Protecting Our Rivers and National Forests in Utah from Damaging and Unnecessary Forest Roads
“Our forest rivers are extremely important for fish and other wildlife, and are the source of much of our drinking water. We look forward to working with the Forest Service to ensure that roads that contaminate streams are removed or maintained to much higher standards.”
– Laura Belanger, Water Resources & Environmental Engineer
Utah’s National Forests Provide Clean Water, Great Recreation, Wildlife and Vistas
Utah’s National Forests provide unparalleled recreation; habitat for a wide variety of wildlife such as elk, moose and mule deer; outstanding vistas; and very importantly, water. Most of Utah’s water supply, which communities and local farmers depend on, comes from the rivers and streams that originate within in the state’s five National Forests.
Outdated, Neglected and Poorly Located Forest Roads Can Pollute our Rivers and Drinking Water, and Harm Fish and Wildlife
The aim of our Headwater Streams Protection Project is to preserve ecosystems and clean water supplies from unnecessary and environmentally damaging roads in Utah’s 9 million acres of National Forests.
Roads within National Forests are necessary for forest maintenance and emergency response, and may facilitate recreation such as fishing, hiking, and camping. Many forest roads and routes were poorly located or constructed, or have not been adequately maintained. These roads are a significant source of water pollution in the rivers and streams of Utah’s National Forests. Rivers and streams near poorly-designed or poorly-maintained forest roads can be seriously degraded by sediment runoff from these roads, harming fish, wildlife, and plants—and contaminating sources of drinking water.
According to the Forest Service, in most road systems, the majority of the road network delivers most of the fine sediment which can:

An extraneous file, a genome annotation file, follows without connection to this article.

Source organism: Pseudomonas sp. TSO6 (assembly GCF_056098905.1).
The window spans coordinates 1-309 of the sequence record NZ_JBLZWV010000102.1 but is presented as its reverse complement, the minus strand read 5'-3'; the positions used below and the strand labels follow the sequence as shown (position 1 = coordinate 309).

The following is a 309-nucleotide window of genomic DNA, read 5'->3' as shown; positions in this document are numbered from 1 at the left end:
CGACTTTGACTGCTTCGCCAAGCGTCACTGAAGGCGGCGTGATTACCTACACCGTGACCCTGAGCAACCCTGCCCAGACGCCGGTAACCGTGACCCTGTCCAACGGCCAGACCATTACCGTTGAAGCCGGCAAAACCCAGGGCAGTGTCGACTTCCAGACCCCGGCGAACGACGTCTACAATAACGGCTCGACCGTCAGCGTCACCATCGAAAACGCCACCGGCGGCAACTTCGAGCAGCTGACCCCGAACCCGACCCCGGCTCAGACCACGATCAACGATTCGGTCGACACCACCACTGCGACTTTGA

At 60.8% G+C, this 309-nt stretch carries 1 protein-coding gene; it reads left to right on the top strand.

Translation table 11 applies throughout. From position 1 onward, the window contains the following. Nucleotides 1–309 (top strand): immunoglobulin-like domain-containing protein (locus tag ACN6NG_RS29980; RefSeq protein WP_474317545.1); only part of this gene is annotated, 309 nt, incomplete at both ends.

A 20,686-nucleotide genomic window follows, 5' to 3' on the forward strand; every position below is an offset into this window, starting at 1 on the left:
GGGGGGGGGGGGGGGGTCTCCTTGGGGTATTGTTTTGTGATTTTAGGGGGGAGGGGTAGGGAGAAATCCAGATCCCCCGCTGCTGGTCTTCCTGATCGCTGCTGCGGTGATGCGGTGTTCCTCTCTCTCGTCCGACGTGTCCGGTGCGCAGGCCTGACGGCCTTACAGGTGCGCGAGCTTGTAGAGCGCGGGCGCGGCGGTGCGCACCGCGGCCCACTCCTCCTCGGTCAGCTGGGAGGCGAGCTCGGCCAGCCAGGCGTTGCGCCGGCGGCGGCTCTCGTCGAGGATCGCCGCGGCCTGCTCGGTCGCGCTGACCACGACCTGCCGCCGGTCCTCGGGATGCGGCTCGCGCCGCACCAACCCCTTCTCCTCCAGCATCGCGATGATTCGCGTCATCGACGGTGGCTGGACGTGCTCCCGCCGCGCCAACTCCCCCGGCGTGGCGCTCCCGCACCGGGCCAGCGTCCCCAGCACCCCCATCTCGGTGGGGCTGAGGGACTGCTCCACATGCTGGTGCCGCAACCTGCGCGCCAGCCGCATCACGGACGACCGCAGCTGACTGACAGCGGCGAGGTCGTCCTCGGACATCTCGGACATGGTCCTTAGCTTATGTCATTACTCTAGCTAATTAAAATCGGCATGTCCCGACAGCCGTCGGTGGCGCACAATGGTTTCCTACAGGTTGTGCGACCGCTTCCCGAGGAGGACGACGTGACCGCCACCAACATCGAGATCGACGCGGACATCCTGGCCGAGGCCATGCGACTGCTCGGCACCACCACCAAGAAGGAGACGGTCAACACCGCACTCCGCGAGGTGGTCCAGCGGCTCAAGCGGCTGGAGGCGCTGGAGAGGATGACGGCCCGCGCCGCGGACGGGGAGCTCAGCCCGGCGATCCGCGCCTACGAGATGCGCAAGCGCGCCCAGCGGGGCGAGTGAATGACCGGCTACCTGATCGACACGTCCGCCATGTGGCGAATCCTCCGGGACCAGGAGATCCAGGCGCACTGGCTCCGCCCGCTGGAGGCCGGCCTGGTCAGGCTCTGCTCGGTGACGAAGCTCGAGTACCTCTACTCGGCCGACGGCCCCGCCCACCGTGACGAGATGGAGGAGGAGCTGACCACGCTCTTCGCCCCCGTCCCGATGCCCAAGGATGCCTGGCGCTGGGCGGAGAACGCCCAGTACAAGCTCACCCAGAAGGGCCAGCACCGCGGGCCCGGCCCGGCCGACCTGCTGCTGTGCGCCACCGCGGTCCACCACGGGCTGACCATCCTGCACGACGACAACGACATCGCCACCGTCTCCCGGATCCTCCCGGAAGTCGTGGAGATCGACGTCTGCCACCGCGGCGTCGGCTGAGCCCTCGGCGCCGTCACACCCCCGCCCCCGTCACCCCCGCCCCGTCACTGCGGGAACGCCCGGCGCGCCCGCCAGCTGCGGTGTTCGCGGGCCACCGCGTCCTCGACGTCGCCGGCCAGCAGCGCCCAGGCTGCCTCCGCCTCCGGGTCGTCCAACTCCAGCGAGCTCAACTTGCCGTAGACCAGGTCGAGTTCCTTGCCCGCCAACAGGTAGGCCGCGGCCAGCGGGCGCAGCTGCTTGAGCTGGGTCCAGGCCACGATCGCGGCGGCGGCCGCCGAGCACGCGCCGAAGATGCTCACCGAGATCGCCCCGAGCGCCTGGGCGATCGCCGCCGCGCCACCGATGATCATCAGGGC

- coat and smother stream beds, killing organisms that fish depend on for food;
- lower fish growth rates and affect fish egg and larvae development;
- clog fish gills, making it difficult for fish to breathe and reducing resistance to disease;
- block out the light that aquatic plants need to survive.
Sediment runoff from these forest roads may also degrade the quality of sources of drinking water for Utah’s communities and can make the treatment of water supplies more costly.
Western Resource Advocates is Identifying and Documenting Impacts to Water Quality and Forest Health
To protect our water and restore forest health in Utah’s National Forests, Western Resource Advocates is identifying problematic roads and advocating for their removal or repair. We are scientifically documenting the condition of bad-actor forest roads and the impact they have on water quality and aquatic habitat in nearby streams.
We are working with our partner WildEarth Guardians to encourage enforcement of Utah water quality standards that should protect high quality National Forest streams. We will work with the Forest Service to eliminate unnecessary roads, and repair and maintain useful roads so they stop polluting water. Through this research and advocacy we will improve water quality in rivers and streams for fish and wildlife, and will better safeguard drinking water supplies.
 USDA Forest Service, 2015. Science Briefing. Road Decommissioning: Picking the Right Road, March 4, 2014. Rocky Mountain Research Station. Air, Water and Aquatic Environments Program. Accessed at: www.fs.fed.us/rm/boise/AWAE/briefing/AWAE_Science_Briefings-PickingTheRightRoad.pdf